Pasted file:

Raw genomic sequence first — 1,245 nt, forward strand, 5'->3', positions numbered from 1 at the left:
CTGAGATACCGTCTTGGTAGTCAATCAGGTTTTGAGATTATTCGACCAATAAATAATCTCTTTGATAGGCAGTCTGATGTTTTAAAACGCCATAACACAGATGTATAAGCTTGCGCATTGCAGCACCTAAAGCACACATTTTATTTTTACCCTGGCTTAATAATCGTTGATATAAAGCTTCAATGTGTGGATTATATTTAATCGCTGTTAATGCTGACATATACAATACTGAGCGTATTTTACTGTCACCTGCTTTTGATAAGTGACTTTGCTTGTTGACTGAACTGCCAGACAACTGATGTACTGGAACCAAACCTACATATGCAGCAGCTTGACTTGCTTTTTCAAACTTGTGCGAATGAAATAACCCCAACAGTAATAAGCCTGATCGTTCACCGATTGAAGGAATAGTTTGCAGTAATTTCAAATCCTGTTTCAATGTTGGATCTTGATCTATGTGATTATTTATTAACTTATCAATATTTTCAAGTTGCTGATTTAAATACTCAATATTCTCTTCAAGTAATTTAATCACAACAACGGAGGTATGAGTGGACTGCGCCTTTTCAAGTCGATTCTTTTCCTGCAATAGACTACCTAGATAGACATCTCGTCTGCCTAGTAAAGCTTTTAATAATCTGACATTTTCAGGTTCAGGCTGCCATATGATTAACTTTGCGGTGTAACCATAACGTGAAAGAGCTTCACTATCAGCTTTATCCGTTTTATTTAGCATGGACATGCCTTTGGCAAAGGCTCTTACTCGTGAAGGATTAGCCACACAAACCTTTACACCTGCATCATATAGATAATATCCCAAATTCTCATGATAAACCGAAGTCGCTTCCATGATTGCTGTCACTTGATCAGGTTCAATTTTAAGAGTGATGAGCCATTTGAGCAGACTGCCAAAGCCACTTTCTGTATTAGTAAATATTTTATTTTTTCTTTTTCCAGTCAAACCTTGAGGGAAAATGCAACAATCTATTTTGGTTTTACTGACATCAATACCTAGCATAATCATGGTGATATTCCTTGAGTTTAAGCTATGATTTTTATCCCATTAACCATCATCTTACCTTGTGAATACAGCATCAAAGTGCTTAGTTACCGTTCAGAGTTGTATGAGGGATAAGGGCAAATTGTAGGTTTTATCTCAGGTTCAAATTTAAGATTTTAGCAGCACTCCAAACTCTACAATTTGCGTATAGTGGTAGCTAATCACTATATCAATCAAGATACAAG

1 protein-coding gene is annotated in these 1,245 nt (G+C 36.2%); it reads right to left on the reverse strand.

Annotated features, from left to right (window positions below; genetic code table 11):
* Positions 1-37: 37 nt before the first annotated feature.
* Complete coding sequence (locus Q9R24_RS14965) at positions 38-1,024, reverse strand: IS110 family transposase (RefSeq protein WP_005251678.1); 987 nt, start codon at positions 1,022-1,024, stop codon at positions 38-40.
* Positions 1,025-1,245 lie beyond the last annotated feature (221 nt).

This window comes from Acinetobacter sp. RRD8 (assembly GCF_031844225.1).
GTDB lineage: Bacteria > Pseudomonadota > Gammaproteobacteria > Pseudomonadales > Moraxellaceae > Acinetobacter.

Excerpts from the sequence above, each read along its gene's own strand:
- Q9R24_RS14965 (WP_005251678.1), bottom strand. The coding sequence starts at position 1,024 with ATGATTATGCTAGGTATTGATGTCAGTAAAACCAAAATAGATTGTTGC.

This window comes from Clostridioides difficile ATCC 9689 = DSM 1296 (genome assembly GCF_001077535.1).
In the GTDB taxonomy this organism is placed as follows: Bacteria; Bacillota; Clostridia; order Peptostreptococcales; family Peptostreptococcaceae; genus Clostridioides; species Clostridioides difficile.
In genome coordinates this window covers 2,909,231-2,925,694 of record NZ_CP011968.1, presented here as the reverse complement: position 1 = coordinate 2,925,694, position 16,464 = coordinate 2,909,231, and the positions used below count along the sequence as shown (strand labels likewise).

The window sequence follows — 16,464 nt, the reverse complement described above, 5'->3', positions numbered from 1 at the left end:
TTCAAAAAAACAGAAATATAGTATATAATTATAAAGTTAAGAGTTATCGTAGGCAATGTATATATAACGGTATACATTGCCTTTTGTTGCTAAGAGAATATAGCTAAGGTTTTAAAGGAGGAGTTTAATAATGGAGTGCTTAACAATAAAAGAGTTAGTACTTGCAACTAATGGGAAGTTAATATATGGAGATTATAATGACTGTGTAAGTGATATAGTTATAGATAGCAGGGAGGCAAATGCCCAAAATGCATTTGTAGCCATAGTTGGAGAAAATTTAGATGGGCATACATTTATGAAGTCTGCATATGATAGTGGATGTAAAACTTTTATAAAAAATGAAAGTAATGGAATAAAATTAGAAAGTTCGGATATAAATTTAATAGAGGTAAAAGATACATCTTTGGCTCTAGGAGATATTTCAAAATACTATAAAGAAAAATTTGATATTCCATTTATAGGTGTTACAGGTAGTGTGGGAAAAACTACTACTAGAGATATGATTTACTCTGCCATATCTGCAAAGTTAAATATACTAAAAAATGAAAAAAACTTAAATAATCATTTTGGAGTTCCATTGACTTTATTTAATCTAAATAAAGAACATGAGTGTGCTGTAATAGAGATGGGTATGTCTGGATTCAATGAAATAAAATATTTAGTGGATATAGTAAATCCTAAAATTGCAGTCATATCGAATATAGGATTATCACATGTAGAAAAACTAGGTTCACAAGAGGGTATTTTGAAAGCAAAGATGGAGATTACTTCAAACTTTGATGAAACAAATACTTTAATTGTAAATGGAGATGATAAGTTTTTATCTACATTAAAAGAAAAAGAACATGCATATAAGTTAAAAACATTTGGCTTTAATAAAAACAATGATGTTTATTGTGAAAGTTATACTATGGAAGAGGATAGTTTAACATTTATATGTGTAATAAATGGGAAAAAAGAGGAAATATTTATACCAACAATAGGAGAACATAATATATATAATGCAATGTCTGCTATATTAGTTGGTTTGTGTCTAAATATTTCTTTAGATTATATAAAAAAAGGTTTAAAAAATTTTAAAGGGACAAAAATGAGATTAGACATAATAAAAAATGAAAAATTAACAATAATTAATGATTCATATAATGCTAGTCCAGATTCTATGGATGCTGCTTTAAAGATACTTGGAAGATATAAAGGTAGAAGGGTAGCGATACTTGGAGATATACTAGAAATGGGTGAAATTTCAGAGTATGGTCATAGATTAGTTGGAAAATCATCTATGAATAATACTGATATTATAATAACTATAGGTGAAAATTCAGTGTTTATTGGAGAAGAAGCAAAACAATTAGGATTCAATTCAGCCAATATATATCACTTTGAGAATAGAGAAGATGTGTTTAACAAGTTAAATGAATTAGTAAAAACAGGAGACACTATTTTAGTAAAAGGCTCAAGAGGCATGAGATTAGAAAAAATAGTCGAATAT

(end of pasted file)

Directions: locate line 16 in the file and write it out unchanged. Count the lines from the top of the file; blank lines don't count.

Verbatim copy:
TTCAAAAAAACAGAAATATAGTATATAATTATAAAGTTAAGAGTTATCGTAGGCAATGTATATATAACGGTATACATTGCCTTTTGTTGCTAAGAGAATATAGCTAAGGTTTTAAAGGAGGAGTTTAATAATGGAGTGCTTAACAATAAAAGAGTTAGTACTTGCAACTAATGGGAAGTTAATATATGGAGATTATAATGACTGTGTAAGTGATATAGTTATAGATAGCAGGGAGGCAAATGCCCAAAATGCATTTGTAGCCATAGTTGGAGAAAATTTAGATGGGCATACATTTATGAAGTCTGCATATGATAGTGGATGTAAAACTTTTATAAAAAATGAAAGTAATGGAATAAAATTAGAAAGTTCGGATATAAATTTAATAGAGGTAAAAGATACATCTTTGGCTCTAGGAGATATTTCAAAATACTATAAAGAAAAATTTGATATTCCATTTATAGGTGTTACAGGTAGTGTGGGAAAAACTACTACTAGAGATATGATTTACTCTGCCATATCTGCAAAGTTAAATATACTAAAAAATGAAAAAAACTTAAATAATCATTTTGGAGTTCCATTGACTTTATTTAATCTAAATAAAGAACATGAGTGTGCTGTAATAGAGATGGGTATGTCTGGATTCAATGAAATAAAATATTTAGTGGATATAGTAAATCCTAAAATTGCAGTCATATCGAATATAGGATTATCACATGTAGAAAAACTAGGTTCACAAGAGGGTATTTTGAAAGCAAAGATGGAGATTACTTCAAACTTTGATGAAACAAATACTTTAATTGTAAATGGAGATGATAAGTTTTTATCTACATTAAAAGAAAAAGAACATGCATATAAGTTAAAAACATTTGGCTTTAATAAAAACAATGATGTTTATTGTGAAAGTTATACTATGGAAGAGGATAGTTTAACATTTATATGTGTAATAAATGGGAAAAAAGAGGAAATATTTATACCAACAATAGGAGAACATAATATATATAATGCAATGTCTGCTATATTAGTTGGTTTGTGTCTAAATATTTCTTTAGATTATATAAAAAAAGGTTTAAAAAATTTTAAAGGGACAAAAATGAGATTAGACATAATAAAAAATGAAAAATTAACAATAATTAATGATTCATATAATGCTAGTCCAGATTCTATGGATGCTGCTTTAAAGATACTTGGAAGATATAAAGGTAGAAGGGTAGCGATACTTGGAGATATACTAGAAATGGGTGAAATTTCAGAGTATGGTCATAGATTAGTTGGAAAATCATCTATGAATAATACTGATATTATAATAACTATAGGTGAAAATTCAGTGTTTATTGGAGAAGAAGCAAAACAATTAGGATTCAATTCAGCCAATATATATCACTTTGAGAATAGAGAAGATGTGTTTAACAAGTTAAATGAATTAGTAAAAACAGGAGACACTATTTTAGTAAAAGGCTCAAGAGGCATGAGATTAGAAAAAATAGTCGAATAT